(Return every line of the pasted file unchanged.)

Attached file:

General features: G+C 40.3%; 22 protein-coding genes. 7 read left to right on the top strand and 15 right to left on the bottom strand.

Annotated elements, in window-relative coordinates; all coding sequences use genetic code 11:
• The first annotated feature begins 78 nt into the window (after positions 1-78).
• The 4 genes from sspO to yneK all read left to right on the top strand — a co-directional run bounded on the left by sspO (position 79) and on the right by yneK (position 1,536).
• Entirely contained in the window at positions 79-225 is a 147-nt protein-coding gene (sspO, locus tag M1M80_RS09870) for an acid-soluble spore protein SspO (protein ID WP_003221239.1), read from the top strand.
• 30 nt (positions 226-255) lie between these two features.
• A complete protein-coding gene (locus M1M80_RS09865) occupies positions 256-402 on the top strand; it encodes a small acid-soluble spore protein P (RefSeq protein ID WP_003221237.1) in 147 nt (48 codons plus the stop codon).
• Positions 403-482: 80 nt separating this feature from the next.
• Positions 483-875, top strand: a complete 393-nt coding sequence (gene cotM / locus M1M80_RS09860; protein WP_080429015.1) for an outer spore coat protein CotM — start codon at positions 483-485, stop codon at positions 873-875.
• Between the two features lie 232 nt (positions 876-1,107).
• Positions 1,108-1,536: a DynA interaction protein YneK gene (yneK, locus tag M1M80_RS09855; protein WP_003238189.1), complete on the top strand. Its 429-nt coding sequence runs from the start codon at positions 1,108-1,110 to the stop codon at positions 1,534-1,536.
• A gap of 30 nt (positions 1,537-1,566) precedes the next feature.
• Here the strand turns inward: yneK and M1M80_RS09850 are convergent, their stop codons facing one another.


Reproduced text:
General features: G+C 40.3%; 22 protein-coding genes. 7 read left to right on the top strand and 15 right to left on the bottom strand.

Annotated elements, in window-relative coordinates; all coding sequences use genetic code 11:
• The first annotated feature begins 78 nt into the window (after positions 1-78).
• The 4 genes from sspO to yneK all read left to right on the top strand — a co-directional run bounded on the left by sspO (position 79) and on the right by yneK (position 1,536).
• Entirely contained in the window at positions 79-225 is a 147-nt protein-coding gene (sspO, locus tag M1M80_RS09870) for an acid-soluble spore protein SspO (protein ID WP_003221239.1), read from the top strand.
• 30 nt (positions 226-255) lie between these two features.
• A complete protein-coding gene (locus M1M80_RS09865) occupies positions 256-402 on the top strand; it encodes a small acid-soluble spore protein P (RefSeq protein ID WP_003221237.1) in 147 nt (48 codons plus the stop codon).
• Positions 403-482: 80 nt separating this feature from the next.
• Positions 483-875, top strand: a complete 393-nt coding sequence (gene cotM / locus M1M80_RS09860; protein WP_080429015.1) for an outer spore coat protein CotM — start codon at positions 483-485, stop codon at positions 873-875.
• Between the two features lie 232 nt (positions 876-1,107).
• Positions 1,108-1,536: a DynA interaction protein YneK gene (yneK, locus tag M1M80_RS09855; protein WP_003238189.1), complete on the top strand. Its 429-nt coding sequence runs from the start codon at positions 1,108-1,110 to the stop codon at positions 1,534-1,536.
• A gap of 30 nt (positions 1,537-1,566) precedes the next feature.
• Here the strand turns inward: yneK and M1M80_RS09850 are convergent, their stop codons facing one another.